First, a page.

1) The Brace
Bracing refers to the ability an athlete has to maintain proper positioning by using their core. The core transfers energy from one extremity to the other. A proper brace is not only important to achieve good swimming mechanics, but also a prerequisite for proper technique in other movements categories as well.
Below, we use the front bridge, otherwise known as a plank, as our baseline exercise to brace. Then, we progress to an opposite bridge where athletes lift opposite arms and legs in the plank position. This takes core stability to a new level as the athlete works to maintain the flat back position with just 1 arm and 1 leg on the ground.
Level 1 – Front Bridge
Level 2 – Opposite Plank
2) The Pull
Pulling is crucial to a swimmer’s stroke as well as preventing shoulder injuries. To learn more about the pull, check out our previous article where we break down the importance of both horizontal and vertical pulling actions.
Use the pull-up assessment to determine which level is best for an athlete to train. We use the flexed arm hang as a baseline movement to increase strength at the top of the pull-up first. Then, we progress our swimmers to working pull-ups once their assessment improves. It’s important to mention that you can easily create an in-between option by using a band for assistance.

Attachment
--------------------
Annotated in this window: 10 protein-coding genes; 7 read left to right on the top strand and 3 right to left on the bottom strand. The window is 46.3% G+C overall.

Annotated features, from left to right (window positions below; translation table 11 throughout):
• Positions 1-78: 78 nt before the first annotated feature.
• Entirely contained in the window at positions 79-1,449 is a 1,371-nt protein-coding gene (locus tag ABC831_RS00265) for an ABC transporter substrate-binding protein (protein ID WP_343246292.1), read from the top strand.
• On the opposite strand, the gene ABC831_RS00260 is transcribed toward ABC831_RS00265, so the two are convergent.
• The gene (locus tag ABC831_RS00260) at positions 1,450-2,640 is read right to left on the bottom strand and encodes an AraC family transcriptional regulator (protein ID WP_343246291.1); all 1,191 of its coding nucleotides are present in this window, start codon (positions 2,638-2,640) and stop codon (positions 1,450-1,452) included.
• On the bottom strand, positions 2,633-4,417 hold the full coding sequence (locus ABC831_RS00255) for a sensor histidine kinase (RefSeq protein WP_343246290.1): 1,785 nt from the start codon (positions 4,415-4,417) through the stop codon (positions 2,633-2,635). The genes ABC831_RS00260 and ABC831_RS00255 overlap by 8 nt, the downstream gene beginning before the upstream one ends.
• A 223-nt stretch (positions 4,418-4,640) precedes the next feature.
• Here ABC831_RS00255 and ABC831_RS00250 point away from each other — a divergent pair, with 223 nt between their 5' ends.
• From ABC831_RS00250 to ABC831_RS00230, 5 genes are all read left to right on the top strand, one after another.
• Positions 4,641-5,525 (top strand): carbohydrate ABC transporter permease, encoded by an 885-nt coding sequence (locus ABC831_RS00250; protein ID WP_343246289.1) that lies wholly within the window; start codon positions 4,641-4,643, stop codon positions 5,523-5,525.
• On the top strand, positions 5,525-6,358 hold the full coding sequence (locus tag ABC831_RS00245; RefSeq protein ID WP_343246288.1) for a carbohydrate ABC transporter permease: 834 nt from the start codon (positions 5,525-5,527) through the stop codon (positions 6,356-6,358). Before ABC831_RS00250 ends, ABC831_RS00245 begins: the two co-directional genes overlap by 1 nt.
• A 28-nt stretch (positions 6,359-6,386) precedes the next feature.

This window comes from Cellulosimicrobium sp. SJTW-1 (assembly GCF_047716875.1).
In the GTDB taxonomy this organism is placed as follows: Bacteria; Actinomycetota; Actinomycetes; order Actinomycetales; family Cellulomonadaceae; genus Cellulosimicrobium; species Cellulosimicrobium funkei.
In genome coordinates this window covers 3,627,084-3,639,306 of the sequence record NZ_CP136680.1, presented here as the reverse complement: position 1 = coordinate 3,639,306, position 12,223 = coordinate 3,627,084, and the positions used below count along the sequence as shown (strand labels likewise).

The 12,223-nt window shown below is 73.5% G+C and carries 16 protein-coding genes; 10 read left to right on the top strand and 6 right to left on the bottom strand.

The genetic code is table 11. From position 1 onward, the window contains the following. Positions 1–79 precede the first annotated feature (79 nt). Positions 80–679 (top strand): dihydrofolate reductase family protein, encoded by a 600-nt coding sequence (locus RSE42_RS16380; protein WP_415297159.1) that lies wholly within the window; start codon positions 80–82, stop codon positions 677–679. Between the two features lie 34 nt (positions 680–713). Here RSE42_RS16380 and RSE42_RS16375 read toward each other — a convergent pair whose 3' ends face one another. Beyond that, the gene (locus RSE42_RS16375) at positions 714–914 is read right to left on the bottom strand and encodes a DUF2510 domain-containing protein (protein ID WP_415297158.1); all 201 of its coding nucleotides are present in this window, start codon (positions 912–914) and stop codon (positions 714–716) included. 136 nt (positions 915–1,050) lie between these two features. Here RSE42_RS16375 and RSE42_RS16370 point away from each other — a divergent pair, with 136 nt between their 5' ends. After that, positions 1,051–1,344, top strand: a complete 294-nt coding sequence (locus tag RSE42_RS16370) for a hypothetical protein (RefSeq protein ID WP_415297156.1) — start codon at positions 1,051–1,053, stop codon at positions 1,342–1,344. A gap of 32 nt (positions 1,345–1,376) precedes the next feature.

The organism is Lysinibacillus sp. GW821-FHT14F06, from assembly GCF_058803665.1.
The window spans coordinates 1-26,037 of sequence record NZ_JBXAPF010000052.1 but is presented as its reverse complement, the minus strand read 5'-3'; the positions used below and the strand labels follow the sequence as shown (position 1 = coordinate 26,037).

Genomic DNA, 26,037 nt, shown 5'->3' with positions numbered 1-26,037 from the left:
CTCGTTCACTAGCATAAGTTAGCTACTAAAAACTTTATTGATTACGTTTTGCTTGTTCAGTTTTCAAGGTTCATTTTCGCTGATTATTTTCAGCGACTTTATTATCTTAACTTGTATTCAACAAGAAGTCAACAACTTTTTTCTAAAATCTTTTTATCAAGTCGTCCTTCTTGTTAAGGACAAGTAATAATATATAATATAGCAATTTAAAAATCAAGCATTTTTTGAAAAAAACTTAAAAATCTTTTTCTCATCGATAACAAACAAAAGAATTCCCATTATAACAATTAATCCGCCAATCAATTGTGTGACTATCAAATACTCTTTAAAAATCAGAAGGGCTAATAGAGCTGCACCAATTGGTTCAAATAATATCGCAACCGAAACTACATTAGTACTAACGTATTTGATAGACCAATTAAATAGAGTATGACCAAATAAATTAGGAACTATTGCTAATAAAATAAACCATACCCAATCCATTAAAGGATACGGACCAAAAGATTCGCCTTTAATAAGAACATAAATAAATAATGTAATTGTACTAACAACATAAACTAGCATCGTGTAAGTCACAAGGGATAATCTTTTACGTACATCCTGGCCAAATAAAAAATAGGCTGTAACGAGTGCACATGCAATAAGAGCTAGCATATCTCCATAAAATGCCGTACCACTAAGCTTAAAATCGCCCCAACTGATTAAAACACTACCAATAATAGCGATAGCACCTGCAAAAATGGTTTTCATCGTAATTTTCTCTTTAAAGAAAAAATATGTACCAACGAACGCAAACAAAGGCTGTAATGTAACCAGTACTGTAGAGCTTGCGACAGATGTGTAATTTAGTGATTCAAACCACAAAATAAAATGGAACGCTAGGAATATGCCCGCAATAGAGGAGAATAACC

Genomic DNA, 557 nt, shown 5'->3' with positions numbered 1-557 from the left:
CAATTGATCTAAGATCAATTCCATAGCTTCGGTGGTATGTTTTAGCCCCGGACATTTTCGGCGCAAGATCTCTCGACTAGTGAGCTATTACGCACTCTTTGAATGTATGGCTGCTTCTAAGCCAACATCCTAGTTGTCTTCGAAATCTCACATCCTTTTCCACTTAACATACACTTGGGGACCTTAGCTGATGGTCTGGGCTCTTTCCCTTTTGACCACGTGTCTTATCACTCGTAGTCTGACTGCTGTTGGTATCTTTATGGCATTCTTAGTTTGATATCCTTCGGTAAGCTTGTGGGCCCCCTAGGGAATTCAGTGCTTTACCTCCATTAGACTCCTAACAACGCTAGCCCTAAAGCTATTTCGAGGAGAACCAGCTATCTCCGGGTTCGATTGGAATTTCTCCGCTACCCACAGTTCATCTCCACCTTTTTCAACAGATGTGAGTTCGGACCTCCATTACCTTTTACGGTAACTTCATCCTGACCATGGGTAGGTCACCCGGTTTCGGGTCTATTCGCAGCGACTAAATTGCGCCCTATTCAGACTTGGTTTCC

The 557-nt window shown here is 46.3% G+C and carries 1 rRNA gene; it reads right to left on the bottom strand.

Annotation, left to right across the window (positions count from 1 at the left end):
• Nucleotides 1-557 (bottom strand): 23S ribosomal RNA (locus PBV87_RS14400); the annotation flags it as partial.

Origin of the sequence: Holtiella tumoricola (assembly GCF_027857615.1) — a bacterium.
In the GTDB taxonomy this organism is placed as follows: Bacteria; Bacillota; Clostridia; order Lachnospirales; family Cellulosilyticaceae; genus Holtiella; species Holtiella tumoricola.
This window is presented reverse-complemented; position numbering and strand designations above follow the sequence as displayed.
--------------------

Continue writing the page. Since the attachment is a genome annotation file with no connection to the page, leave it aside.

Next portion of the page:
Level 1 – Flexed-Arm Hang
Level 2 – Pull-up
3) The Push
Both vertical and horizontal pushing are great for athletes to build strength for the catch. It’s very important to master fundamental pushing exercises before throwing more advanced variations into the plan. This way swimmers avoid shoulder injury. On the other hand, it’s important that athletes who test into Level 2 or 3 push exercises take advantage of the opportunity to train hard. Ironically, coaches who shy away from incorporating “the push” often find that their athletes are weak in the shoulders, which also increases risk of injury. Assessments paired with categorizing pushing exercises takes the guess work out of the “risk vs reward” factor when it comes to pushing exercises.
Below, we progress a basic pushup by elevating the feet. This puts more weight into the core and upper body as the athlete pushes away from the floor.
Level 1 – Push-up
Level 2 – Decline Push-up
4) The Squat
Every time an athlete turns in the pool or dives off the blocks, they are essentially performing a squat. However, not everyone’s squat mobility nor ability is the same. It’s important to progress both double and single leg versions of this exercise accordingly for best results.